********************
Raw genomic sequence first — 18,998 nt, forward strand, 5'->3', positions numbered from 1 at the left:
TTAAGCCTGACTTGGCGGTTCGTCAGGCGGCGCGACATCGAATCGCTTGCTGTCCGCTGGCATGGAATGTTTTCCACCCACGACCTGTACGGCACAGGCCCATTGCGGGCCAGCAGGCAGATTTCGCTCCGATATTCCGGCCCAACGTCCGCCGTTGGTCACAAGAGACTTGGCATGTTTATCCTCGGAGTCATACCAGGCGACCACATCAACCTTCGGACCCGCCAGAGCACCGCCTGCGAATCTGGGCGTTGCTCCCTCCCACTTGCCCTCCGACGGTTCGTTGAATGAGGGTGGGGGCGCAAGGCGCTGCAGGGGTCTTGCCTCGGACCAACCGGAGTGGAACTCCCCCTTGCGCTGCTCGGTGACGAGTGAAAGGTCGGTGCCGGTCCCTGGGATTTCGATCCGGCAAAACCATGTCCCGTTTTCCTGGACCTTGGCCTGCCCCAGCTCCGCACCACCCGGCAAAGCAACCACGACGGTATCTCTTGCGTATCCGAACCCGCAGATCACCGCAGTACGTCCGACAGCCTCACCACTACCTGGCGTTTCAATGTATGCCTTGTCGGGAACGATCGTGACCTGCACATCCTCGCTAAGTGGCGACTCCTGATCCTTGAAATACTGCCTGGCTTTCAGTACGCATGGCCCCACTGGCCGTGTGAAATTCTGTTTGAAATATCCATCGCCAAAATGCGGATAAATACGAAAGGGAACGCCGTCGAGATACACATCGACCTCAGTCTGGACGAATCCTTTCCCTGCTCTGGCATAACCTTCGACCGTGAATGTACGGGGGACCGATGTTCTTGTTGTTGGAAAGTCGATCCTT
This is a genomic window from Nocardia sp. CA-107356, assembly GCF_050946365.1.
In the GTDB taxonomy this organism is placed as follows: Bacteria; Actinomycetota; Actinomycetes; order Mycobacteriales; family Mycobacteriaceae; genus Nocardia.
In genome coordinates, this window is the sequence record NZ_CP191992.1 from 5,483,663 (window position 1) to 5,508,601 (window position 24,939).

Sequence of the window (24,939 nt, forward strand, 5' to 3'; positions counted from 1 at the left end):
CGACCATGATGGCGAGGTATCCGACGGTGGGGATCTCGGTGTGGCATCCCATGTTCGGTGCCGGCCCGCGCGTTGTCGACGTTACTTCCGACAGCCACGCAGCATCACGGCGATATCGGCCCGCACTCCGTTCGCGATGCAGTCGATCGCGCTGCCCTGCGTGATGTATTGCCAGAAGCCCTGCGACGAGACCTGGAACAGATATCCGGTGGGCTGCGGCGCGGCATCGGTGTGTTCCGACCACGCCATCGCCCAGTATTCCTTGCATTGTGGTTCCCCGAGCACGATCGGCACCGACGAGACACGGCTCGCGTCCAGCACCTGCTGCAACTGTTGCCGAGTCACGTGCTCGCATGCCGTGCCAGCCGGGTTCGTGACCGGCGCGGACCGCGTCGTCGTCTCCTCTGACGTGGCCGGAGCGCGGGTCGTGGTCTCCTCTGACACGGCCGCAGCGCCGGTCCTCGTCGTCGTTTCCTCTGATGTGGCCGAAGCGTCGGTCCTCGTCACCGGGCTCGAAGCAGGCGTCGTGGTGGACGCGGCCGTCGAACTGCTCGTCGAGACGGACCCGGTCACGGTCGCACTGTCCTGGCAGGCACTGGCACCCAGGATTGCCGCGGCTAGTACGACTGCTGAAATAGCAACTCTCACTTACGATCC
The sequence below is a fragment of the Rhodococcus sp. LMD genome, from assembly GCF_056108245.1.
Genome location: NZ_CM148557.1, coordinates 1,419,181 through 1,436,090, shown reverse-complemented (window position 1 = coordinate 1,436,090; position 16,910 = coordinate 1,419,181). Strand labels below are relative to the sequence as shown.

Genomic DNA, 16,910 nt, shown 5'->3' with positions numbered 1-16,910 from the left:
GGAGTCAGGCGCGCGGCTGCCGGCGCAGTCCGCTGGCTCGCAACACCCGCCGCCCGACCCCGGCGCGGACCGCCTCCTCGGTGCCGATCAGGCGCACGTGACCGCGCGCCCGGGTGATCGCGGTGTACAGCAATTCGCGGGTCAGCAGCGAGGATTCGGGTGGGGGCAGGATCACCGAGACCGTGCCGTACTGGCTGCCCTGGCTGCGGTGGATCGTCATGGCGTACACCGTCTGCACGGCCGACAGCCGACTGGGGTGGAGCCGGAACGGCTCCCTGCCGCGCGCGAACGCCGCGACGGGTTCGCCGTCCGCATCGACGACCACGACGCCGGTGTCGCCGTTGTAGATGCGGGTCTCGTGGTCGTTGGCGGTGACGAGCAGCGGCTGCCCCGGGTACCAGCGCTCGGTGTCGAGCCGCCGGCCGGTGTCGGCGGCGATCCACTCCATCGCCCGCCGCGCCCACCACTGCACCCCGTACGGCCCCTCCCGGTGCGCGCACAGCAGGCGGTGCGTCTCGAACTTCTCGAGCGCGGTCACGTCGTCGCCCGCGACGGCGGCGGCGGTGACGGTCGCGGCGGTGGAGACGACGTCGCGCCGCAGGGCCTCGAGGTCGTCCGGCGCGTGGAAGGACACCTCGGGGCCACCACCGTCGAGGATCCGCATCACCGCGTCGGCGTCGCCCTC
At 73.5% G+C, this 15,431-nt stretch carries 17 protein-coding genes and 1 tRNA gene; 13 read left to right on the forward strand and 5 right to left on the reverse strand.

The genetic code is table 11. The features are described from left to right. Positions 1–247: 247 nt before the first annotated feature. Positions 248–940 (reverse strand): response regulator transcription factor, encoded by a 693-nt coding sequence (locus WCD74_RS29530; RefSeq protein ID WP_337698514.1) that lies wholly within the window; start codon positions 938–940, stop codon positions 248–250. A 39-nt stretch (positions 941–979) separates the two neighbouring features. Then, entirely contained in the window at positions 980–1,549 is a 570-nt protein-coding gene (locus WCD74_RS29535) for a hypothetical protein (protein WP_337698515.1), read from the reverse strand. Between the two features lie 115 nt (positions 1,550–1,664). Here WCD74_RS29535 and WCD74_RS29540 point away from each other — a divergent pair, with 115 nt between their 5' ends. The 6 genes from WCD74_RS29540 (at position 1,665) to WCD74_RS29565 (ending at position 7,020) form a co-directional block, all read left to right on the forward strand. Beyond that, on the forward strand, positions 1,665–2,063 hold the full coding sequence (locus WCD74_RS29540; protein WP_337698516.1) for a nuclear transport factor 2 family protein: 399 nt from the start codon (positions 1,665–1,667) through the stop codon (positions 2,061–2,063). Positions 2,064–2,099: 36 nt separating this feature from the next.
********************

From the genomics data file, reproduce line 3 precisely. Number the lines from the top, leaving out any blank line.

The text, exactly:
This is a genomic window from Nocardia sp. CA-107356, assembly GCF_050946365.1.